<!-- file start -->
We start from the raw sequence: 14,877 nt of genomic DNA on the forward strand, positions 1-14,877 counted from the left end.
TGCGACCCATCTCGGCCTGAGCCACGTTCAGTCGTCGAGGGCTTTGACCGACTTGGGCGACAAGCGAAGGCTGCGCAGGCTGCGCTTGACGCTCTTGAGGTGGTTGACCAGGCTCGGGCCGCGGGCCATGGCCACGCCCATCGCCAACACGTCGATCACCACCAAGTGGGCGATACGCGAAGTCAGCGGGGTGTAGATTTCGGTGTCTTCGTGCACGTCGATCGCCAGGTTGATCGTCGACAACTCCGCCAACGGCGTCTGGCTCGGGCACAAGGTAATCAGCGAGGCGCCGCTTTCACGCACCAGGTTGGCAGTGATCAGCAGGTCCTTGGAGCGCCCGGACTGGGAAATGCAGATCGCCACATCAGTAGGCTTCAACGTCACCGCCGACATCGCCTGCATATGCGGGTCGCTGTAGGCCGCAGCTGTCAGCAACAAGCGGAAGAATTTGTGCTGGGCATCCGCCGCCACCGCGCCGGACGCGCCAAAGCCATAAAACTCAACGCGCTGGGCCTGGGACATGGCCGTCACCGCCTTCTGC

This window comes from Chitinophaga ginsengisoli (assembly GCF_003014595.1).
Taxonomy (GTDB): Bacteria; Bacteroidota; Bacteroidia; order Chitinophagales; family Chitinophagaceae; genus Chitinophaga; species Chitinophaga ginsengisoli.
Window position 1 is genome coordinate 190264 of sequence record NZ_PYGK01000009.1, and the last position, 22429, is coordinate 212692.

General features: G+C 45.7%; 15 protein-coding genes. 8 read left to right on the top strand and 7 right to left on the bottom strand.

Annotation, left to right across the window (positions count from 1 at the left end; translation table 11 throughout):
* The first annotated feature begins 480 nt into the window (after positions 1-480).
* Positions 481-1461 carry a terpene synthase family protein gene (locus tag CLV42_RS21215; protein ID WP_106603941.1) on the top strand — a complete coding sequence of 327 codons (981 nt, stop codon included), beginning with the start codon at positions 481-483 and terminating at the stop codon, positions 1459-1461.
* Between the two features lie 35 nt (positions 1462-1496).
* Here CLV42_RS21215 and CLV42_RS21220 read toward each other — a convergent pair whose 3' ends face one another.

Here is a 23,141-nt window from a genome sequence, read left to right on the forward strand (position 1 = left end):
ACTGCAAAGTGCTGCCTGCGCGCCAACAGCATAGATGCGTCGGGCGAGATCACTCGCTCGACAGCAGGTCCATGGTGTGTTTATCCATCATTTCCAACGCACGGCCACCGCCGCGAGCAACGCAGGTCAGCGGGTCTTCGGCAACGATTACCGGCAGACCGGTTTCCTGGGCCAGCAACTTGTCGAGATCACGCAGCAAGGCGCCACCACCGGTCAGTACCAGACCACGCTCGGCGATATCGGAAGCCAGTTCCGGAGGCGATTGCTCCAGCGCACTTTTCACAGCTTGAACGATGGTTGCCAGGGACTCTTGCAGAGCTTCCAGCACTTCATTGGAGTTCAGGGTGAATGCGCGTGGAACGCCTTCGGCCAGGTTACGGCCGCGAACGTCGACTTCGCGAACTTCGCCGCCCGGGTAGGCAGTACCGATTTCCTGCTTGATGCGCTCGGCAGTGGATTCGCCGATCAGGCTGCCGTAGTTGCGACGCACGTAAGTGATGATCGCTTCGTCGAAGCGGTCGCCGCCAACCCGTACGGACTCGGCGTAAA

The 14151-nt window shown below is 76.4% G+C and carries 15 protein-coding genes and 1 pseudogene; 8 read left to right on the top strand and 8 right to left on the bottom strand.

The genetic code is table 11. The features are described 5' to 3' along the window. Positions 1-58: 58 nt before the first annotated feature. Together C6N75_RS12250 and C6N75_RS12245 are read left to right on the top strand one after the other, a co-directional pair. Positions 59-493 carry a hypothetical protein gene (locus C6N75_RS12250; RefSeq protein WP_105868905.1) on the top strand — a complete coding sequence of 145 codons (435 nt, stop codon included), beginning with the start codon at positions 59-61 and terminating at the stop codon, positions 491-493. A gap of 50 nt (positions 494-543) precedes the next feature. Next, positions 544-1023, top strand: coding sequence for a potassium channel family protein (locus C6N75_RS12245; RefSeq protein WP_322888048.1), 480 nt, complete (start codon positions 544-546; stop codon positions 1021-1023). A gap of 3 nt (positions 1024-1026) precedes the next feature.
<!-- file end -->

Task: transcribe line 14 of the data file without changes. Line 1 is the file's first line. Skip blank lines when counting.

The 14151-nt window shown below is 76.4% G+C and carries 15 protein-coding genes and 1 pseudogene; 8 read left to right on the top strand and 8 right to left on the bottom strand.